Critics and supporters of the Bush Administration's round up of suspected terrorists continue to clash in the U.S. Congress. On Tuesday, lawmakers heard from one detainee who was held in custody for nearly eight weeks.
Ali Al-Maqtari is a native of Yemen who was arrested as he drove his wife to her job at an Army base in Kentucky. He was taken into custody four days after the September 11 attacks.
Mr. Al-Maqtari told members of the Senate Judiciary Committee that he was harshly treated during his detention and threatened with deportation even though he had no connection to the September 11 events. He said, "We were interrogated by the INS [Immigration and Naturalization Service], FBI [Federal Bureau of Investigation] and Army personnel from 4:00 p.m. until 4:00 a.m. The questioning was harsh. The INS investigator screamed at me that I would be deported and said I was lying about my application, that there was nothing about me in the computer."
Mr. Al-Maqtari is now free on bond. But he says he worries that other detainees who have no connection to terrorism are also being treated harshly.
Senator Russ Feingold, a Democrat from Wisconsin, is a leading critic of the administration's domestic crackdown on suspected terrorists. Senator Feingold said, "I fear that America's beacon of freedom and justice is threatened as we face almost daily revelations of extraordinary steps by the Justice Department that snub the rule of law and threaten to erode fundamental constitutional rights."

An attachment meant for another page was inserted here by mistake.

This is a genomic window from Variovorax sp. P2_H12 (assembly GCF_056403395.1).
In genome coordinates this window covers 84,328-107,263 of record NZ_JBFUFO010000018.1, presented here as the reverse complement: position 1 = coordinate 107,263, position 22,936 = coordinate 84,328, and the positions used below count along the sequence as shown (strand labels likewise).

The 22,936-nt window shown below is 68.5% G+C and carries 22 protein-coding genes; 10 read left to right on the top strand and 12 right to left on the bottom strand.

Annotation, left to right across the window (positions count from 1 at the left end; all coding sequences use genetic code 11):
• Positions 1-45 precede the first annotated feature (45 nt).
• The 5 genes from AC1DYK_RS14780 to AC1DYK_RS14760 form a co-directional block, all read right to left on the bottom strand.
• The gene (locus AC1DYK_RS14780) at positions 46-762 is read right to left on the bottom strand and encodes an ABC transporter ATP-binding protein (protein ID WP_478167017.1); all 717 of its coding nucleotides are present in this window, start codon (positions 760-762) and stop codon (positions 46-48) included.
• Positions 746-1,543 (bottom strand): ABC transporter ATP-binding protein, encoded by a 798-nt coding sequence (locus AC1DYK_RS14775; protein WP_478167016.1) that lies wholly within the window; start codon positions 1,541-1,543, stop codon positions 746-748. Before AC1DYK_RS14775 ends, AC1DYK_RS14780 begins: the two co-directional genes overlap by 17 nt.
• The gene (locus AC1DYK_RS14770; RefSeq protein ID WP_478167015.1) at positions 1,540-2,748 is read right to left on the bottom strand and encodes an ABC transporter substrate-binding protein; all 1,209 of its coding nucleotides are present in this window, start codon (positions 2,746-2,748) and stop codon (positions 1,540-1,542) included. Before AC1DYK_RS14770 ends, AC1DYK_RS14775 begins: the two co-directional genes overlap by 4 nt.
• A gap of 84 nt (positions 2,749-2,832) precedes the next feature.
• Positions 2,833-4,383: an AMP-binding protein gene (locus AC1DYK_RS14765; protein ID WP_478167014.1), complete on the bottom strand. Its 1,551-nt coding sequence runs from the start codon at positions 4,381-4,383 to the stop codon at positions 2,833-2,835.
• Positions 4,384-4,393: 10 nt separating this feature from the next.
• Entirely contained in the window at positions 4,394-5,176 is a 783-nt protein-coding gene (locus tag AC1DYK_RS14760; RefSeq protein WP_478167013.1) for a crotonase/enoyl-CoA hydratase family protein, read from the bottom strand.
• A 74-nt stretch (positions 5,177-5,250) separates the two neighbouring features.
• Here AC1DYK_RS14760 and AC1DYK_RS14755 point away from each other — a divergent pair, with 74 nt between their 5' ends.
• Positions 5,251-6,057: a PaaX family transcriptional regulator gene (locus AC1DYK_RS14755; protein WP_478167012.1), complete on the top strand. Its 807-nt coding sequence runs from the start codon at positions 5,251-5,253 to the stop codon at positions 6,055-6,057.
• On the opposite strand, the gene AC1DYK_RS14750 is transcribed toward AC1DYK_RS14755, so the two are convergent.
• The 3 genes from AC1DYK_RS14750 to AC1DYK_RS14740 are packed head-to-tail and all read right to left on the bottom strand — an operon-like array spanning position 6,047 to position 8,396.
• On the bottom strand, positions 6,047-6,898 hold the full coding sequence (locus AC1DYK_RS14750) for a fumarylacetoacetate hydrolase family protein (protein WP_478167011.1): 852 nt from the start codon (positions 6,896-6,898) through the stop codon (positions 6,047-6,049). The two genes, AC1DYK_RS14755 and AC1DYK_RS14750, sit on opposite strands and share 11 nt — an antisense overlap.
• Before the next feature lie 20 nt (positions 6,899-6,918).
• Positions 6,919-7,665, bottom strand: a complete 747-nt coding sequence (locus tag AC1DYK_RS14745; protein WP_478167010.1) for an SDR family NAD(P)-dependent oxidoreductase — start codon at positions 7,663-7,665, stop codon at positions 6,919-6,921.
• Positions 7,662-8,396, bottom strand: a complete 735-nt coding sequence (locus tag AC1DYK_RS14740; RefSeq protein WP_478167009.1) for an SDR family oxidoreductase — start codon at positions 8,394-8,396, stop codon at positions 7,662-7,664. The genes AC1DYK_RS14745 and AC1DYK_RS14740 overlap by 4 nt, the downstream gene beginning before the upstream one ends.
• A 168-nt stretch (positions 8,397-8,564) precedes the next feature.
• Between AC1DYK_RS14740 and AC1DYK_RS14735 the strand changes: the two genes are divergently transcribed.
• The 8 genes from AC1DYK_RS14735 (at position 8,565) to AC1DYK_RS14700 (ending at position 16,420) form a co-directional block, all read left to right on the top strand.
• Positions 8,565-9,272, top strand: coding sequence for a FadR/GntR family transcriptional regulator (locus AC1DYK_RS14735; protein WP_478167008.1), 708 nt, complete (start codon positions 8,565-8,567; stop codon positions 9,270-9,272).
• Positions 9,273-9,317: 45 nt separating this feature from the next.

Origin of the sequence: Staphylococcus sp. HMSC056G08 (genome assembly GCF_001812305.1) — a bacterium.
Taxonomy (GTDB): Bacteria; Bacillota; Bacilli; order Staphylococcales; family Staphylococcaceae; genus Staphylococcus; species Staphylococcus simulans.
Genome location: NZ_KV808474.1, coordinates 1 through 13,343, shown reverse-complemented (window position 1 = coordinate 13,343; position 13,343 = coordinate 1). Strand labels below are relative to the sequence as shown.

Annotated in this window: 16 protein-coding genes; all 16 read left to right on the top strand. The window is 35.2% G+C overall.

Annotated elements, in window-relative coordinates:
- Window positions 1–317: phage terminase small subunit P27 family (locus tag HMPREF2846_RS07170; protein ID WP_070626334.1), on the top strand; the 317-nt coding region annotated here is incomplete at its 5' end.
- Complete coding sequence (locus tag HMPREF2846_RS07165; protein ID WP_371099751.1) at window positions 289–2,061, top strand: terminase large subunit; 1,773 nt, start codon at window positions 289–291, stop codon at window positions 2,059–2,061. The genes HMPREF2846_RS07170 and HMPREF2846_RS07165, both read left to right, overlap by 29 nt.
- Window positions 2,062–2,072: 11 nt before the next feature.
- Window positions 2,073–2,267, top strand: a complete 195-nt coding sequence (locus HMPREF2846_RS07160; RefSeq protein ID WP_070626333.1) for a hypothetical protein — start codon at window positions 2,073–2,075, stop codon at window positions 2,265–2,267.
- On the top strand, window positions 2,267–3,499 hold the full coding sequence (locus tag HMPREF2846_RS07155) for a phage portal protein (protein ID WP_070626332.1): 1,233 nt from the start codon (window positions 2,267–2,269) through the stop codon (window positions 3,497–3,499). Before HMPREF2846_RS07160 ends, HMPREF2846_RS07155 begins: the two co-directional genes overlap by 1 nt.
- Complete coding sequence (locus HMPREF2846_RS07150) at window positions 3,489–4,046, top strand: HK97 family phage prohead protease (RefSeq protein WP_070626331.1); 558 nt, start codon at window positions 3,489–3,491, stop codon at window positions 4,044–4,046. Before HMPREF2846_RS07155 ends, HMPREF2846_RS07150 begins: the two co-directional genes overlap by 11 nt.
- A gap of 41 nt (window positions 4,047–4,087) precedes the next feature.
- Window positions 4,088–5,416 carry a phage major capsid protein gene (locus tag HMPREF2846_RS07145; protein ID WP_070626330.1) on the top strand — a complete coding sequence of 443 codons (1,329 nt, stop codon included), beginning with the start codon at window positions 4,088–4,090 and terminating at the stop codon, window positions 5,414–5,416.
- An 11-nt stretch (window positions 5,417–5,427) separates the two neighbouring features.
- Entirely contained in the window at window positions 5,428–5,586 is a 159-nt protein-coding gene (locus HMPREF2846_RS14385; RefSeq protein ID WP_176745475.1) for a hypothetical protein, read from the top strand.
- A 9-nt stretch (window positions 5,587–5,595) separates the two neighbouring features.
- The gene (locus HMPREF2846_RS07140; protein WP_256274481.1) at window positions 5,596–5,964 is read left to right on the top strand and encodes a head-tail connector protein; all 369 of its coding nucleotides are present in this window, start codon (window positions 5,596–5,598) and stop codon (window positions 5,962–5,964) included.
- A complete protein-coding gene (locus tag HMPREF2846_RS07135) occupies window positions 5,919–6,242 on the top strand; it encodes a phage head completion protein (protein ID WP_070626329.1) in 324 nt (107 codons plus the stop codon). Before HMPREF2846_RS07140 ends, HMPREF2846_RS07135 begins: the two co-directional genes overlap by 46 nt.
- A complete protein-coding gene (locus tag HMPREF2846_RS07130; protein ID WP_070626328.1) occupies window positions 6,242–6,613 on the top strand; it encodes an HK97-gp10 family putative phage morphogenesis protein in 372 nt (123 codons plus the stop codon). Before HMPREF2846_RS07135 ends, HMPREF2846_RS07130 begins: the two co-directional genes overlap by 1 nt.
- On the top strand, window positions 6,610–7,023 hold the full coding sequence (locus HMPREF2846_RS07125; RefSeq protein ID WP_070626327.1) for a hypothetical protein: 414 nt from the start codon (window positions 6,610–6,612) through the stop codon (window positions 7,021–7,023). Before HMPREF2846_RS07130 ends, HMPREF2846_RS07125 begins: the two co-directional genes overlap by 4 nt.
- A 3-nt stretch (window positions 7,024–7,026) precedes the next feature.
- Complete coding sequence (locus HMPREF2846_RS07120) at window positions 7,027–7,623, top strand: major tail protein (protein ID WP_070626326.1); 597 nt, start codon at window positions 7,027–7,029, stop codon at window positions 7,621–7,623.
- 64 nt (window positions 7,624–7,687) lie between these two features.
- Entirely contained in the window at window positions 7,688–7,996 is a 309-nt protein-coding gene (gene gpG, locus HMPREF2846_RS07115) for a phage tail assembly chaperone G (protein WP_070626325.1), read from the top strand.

Bush Administration officials are quick to defend the round up of immigrants as a necessary step to protect Americans in the wake of the September 11 attacks.
Assistant Attorney General Viet Dinh told lawmakers that 608 detainees are currently in federal custody, most of them on charges of violating immigration law. "We are very mindful that we will not sacrifice these values of freedom and liberty and the institutions that safeguard this freedom," he said. "At the same time, however, America is asking us to deliver to her people a different kind of freedom, freedom from fear."
Mr. Dinh says that contrary to some initial reports about their treatment, all the detainees have been given the opportunity to speak with a lawyer and their families.
Administration supporters in Congress are growing annoyed with the drumbeat of criticism from some Democrats and civil liberties groups.
Republican Senator Orrin Hatch of Utah is urging Democrats to be more supportive of the administration's domestic war on terrorism. "Not surprisingly," he said, "there is growing concern among the public that these rapid fire oversight hearings are aimed less at providing information and more at demonizing the administration and our attorney general for partisan [political] purposes."
The debate will only intensify on Thursday when Attorney General John Ashcroft is scheduled to testify before the full Senate Judiciary Committee.